If you want success as a singer/songwriter, I already know these five things need to be addressed without even seeing your show.
There are at least a hundred ways any singer/songwriter can improve his or her chances of success – I list 101 in my book, The Singer/Songwriter Boot Camp Rule Book – but I already know these five things need to be addressed without even seeing your show. They are consistent issues I see in the performances of virtually all aspiring – and even many veteran – singer/songwriters.
Fix #1: Tell us your name
How many times has someone told you about a great act they saw the week before but had no idea what the artist’s name was? Don’t let this be you. Hang a banner behind you, stick a logo on the front of your keyboard, engrave your name in pearl inlays along your fretboard… just do something. Make sure something on stage visually embeds your name in the minds of every audience member so they will remember your show, your music, and your name.
Fix #2: Offer visual variety
If all of your songs feature you standing at center stage singing into a mic, the audience will be bored by song three. Sit on the front of the stage, go into the crowd, move the mic stand to different places on the stage, sit on a bar stool, sing something a cappella away from the mic and get the audience to sing along. Try to present every song with a different visual; otherwise all of your songs are going to all look alike (and therefore sound alike) to your audience.
Fix #3: Limit the distractions
The audience really only needs to see your mouth, your eyes, and your hands, (and your name, per point #1) and that’s it! Other than your name on a banner, everything else on stage that may divert your audience’s attention from those three visual means of communication is an unnecessary distraction. That means no wild hats or hairdos, no flowered shirts or pants, no red thigh-high boots, no blinged-out guitars, and within reason, no skin.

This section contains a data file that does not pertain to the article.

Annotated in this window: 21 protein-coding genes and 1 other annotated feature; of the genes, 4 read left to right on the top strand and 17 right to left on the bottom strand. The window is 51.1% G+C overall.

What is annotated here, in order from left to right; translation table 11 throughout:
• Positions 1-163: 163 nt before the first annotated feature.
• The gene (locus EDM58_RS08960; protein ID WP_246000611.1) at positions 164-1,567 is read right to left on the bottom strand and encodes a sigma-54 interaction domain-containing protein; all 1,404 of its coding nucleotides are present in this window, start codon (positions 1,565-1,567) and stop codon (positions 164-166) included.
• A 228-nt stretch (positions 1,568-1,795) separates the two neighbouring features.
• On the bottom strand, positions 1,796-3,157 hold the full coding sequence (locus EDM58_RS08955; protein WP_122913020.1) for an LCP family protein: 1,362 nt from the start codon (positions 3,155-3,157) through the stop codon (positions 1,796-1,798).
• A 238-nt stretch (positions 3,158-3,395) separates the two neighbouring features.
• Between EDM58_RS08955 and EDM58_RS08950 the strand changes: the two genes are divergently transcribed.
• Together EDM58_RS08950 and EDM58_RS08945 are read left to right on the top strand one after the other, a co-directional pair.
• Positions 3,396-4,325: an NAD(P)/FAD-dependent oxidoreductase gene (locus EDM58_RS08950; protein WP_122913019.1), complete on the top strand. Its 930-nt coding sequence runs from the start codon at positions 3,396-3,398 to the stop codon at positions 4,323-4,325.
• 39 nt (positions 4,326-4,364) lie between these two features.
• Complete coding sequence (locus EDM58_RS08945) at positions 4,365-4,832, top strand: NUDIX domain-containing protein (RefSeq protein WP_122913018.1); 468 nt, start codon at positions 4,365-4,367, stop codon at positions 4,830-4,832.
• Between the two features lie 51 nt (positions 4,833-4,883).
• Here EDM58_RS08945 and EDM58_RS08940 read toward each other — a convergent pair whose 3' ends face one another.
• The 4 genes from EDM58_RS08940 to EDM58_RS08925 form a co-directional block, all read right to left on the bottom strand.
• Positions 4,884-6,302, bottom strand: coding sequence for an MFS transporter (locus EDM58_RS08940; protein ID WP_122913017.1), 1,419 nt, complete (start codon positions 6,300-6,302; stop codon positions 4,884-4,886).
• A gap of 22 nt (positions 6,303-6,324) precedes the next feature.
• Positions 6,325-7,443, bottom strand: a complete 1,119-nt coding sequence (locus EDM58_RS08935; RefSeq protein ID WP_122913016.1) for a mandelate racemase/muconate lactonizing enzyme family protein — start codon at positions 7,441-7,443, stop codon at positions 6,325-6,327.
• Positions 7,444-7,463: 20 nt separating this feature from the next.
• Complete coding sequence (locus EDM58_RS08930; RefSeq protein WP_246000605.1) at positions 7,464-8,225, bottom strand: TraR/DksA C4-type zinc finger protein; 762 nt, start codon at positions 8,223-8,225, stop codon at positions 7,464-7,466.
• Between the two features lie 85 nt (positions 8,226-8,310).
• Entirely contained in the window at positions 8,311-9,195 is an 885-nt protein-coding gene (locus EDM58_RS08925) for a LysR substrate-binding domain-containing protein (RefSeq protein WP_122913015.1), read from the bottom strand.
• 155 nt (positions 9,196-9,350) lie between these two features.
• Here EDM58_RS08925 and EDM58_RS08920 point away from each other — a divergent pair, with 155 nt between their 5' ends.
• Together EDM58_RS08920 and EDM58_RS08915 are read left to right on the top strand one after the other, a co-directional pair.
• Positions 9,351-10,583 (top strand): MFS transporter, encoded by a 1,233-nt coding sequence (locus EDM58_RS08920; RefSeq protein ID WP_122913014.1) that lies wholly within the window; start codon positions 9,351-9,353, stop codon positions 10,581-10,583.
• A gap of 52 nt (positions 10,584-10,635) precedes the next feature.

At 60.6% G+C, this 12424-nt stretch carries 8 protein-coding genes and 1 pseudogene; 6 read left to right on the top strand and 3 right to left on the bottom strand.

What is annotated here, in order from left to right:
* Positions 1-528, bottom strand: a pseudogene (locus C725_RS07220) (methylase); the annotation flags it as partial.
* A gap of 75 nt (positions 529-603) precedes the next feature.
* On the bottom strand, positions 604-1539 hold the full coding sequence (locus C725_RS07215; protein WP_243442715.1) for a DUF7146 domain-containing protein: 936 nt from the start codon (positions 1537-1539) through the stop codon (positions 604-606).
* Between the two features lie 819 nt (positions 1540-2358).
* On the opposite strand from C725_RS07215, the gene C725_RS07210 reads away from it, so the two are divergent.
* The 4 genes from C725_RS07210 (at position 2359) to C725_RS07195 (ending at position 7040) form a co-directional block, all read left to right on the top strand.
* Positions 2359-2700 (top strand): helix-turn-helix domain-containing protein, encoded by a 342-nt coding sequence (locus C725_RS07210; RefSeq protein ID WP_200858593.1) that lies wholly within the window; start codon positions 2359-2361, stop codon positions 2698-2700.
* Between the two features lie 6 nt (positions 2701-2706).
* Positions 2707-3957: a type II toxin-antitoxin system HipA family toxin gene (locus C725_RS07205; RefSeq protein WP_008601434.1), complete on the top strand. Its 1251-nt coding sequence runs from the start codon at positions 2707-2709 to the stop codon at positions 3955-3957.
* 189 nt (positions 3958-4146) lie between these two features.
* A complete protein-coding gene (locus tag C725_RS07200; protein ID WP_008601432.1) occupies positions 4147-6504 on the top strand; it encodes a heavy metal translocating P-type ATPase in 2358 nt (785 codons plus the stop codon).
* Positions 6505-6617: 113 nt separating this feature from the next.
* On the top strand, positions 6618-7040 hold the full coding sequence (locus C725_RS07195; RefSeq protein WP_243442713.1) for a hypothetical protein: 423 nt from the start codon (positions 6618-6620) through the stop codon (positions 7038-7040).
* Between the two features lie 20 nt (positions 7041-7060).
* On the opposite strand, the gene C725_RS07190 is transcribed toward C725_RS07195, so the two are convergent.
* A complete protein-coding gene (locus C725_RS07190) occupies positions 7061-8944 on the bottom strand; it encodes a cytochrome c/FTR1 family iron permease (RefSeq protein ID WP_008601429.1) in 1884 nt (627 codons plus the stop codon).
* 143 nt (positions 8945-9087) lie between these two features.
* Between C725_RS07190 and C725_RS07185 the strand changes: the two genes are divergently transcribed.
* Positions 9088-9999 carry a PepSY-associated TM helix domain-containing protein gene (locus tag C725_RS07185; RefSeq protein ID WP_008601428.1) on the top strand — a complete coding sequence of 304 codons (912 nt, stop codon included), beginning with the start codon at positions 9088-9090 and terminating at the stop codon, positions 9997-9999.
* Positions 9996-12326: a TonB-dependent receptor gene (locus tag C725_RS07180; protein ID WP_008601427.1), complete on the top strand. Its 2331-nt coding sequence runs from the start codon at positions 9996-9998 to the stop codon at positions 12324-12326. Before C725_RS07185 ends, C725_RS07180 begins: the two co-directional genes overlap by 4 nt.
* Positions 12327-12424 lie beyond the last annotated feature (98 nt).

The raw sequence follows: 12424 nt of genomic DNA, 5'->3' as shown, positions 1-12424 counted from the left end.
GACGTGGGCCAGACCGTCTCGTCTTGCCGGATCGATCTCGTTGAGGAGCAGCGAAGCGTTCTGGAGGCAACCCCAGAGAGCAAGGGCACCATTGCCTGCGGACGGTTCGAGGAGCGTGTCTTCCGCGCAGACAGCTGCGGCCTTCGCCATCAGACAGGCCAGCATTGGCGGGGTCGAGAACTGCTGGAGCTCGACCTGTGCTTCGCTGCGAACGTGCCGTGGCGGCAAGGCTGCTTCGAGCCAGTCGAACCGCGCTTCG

Fix #4: Vary the tempo
Mid-tempo songs are stock-in-trade for all budding singer/songwriters, but performed live back-to-back-to-back to an audience unfamiliar with you, they are boring. The first and best way to get an audience to respond to you right away is by the FEEL of the first song of your set. An up-tempo song (preferably a shuffle) gets their heads nodding and their feet tapping. A good rule of thumb is to start and end your set with an up-tempo song.
Fix #5: Stop eating the mic
As I said in #3, you have three ways to visually communicate your emotions to your audience – your hands, your eyes, and your mouth. If you eat the mic, no one can see your mouth, and they may not understand what you’re saying. If you can’t help yourself, try losing the SM58 and get a mic you can sing over the top of. I recommend a Telefunken M80 for women or an M81 for men.
Another 96 ways to improve your show and help you achieve success as a singer/songwriter are spelled out in detail in my book, The Singer/Songwriter Boot Camp Rule Book: 101 Ways to Improve Your Chances of Success – available at Amazon in digital and printed book form.
Larry Butler has devoted his entire life to live music performance, from playing keyboard and guitar in bands to working as a tour manager for artists including Randy Newman, Ry Cooder, and Isaac Hayes. Those efforts led to gigs at Warner Bros. Records and Bill Silva Management, and Larry now heads up his own music coaching and consulting business, Did It Music, in Los Angeles, where he focuses on consulting young singer/songwriters in the art of becoming entertainers. Follow him on Twitter @larryfromohio and Facebook.
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